We have to admit that not everyone can afford to buy books (or will in the near future) and that the use of public libraries is still an integral aspect of education in society, and hence a constitutionally protected human right. The introduction of fees for library lending as a means of solving the issue of compensation is inconceivable, writes Maria Mölder in a comment originally published in Estonian in Sirp magazine last Friday.
In some ways, I am embarrassed to take up any space at all on a topic like this, but when an unconstitutional idea is put forward, someone has to speak up.
Katrin Pauts, a renowned author and newly appointed advisor to the Center Party's parliamentary faction in the Riigikogu, has recently recommended (link in Estonian) in the daily Õhtuleht that library borrowing be subject to a fee — in order to solve the issue of nearly absent loan compensation for authors.
It is understandable that the author's lending compensations are shamefully low and that the literary community needs to find answers to these issues, as has been regularly discussed in the Sirp magazine, but this proposed solution is absurd. Taxpayers' money is already being used to cover the costs of library maintenance and related expenses.
Many taxpayers who read are willing to pay more to keep authors writing and publishers publishing: despite recent rumors of another price hike, they will continue to purchase books whenever they can afford to do so.
Unfortunately, we have to admit that not everyone can afford to buy books (or will soon be able to) and that the use of public libraries is still a vital part of education in society and, therefore, a constitutionally protected human right.
While efforts are made to guarantee that people read high-quality literature and that state facilities are properly structured and functional, public access to knowledge should not be restricted, even despite the widespread availability of the internet.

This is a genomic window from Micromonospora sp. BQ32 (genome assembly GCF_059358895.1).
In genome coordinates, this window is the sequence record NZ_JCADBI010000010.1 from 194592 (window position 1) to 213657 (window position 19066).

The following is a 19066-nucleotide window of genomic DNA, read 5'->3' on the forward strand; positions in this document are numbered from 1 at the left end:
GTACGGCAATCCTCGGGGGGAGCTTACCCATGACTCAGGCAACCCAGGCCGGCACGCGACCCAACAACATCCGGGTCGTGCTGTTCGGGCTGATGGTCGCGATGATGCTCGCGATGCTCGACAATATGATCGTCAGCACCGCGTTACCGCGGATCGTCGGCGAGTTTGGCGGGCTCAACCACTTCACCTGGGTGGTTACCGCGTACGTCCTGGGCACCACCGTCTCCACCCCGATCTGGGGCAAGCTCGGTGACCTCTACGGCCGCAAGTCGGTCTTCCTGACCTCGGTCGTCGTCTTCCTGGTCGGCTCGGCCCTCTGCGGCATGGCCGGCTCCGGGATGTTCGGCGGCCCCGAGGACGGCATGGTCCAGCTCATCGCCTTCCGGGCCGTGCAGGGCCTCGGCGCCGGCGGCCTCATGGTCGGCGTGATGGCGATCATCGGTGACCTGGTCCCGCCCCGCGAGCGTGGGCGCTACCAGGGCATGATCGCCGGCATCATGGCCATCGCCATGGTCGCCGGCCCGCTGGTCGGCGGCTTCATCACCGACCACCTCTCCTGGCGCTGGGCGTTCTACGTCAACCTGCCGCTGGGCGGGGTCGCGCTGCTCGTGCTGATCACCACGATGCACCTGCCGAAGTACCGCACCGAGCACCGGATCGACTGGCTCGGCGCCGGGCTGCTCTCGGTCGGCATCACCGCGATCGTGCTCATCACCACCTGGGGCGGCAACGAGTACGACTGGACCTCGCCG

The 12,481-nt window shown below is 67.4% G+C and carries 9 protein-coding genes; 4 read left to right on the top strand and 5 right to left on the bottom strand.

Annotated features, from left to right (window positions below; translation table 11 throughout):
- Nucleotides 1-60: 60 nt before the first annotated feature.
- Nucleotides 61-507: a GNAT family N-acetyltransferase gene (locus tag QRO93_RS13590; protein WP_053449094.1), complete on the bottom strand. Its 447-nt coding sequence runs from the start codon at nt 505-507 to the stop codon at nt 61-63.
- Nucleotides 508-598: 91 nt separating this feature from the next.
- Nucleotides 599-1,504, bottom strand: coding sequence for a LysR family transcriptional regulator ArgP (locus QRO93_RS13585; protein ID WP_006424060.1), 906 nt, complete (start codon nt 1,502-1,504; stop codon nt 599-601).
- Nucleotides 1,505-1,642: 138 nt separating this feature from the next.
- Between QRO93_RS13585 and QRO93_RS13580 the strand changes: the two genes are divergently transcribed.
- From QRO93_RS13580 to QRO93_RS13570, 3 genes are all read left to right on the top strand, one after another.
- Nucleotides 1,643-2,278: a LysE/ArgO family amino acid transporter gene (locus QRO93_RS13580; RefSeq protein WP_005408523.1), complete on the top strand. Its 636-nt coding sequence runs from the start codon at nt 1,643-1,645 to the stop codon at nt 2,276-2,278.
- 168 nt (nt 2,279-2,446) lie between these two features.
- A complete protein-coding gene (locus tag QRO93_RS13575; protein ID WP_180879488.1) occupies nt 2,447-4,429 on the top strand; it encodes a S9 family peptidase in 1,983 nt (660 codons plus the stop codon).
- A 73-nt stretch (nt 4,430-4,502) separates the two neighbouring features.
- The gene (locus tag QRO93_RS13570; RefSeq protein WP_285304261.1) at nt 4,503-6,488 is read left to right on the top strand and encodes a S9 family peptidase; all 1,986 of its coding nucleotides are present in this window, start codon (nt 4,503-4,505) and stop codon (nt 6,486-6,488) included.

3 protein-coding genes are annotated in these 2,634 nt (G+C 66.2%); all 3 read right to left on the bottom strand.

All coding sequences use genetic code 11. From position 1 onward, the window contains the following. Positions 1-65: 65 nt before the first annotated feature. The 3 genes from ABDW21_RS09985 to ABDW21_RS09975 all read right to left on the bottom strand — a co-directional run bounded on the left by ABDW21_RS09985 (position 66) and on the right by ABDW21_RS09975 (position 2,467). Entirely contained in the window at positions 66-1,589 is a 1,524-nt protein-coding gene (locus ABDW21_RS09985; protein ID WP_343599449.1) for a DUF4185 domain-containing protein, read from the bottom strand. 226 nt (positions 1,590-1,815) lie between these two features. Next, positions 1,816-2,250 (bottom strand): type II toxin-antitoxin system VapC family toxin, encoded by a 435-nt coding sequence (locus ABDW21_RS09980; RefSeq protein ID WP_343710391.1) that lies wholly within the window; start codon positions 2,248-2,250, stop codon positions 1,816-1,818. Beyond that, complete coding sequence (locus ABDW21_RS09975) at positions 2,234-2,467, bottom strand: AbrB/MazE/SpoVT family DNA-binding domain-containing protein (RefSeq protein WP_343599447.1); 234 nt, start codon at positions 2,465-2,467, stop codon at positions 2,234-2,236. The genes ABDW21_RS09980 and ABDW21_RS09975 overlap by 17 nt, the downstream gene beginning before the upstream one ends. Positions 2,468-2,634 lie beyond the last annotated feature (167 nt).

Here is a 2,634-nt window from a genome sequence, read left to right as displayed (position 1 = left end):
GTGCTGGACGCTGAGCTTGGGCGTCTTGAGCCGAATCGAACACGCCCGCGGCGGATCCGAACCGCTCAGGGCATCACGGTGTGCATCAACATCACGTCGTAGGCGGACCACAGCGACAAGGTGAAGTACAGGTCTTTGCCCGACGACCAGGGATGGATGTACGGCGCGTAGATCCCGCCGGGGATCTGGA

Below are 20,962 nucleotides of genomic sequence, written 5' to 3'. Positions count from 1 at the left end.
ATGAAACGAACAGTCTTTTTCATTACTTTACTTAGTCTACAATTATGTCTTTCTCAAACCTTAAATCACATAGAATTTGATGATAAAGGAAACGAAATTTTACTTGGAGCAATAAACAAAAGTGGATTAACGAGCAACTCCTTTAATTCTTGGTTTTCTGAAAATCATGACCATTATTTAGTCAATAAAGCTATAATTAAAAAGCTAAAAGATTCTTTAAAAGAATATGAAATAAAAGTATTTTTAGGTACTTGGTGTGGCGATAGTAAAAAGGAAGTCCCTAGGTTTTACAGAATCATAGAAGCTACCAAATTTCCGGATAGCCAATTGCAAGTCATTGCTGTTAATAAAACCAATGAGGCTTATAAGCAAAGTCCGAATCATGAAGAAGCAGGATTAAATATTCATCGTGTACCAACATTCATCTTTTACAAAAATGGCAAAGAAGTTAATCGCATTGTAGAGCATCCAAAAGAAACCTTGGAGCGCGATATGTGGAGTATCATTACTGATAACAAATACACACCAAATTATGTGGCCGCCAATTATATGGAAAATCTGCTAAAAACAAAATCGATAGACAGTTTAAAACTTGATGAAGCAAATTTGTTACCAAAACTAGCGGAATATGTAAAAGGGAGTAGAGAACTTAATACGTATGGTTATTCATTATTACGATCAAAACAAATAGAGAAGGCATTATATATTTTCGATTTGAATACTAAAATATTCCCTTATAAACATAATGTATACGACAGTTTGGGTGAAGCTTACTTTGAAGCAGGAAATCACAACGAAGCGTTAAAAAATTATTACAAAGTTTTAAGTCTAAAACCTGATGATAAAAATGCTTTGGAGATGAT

The internet is unsuitable as a substitute since it contains countless temptations, half-truths and outright misinformation.
I hopefully await the adoption of the new Public Libraries Act, which has not been substantially revised since 2007. Among other "little things" the issue of lending compensation for lending from a collection as well as lending an e-book should be looked into.
This is important, given that the Tallinn Central Library's Ellu system will be merged with the National Library's new e-book digital lending environment, which is set to launch at the start of next year.
A separate question is whether authors, publishers and others in the industry could get on the same page so that the new digital environment could indeed offer a wider range of Estonian-language e-books and audiobooks.
Fortunately, discussions are currently underway at the Ministry of Culture, but it's a real pity that things are moving so slowly at a time when prices are soaring. Despite the media outburst over this year's lending compensation sums, Piret Hartman, the new minister of culture (Reform), has not prioritized amending the Public Libraries Act.
Who gains from the commercialization of public libraries? Certainly, it would be much easier for political parties to manipulate poorly educated people than lifelong learners who read both fiction and nonfiction.
Would the loan rate at a paid library be comparable to the current rate? I doubt it. The parents of children borrowing necessary school books would be obliged to pay, but the majority of those who have read for pleasure thus far would seek alternative pass-time activities.
It is unfortunate that one of my favorite authors, Urmas Vadi, said during the reception in the Rose Garden of the Presidential Palace in Kadriorg in honor of the Day of Restoration of Independence that not everyone needs to read. Perhaps it's not an immediate necessity and you can live without it, but how?
It is difficult to communicate intelligently with people who have only studied books against their will in school. The desire for simple solutions and preparedness to accept promises of such solutions at face value is greater in people who read little
Having our country is expensive in many ways, but if we want it to last and flourish to be spiritually rich, we should invest in it. Our state's foundation is our language, education and culture practiced in it.
Editor: Kristina Kersa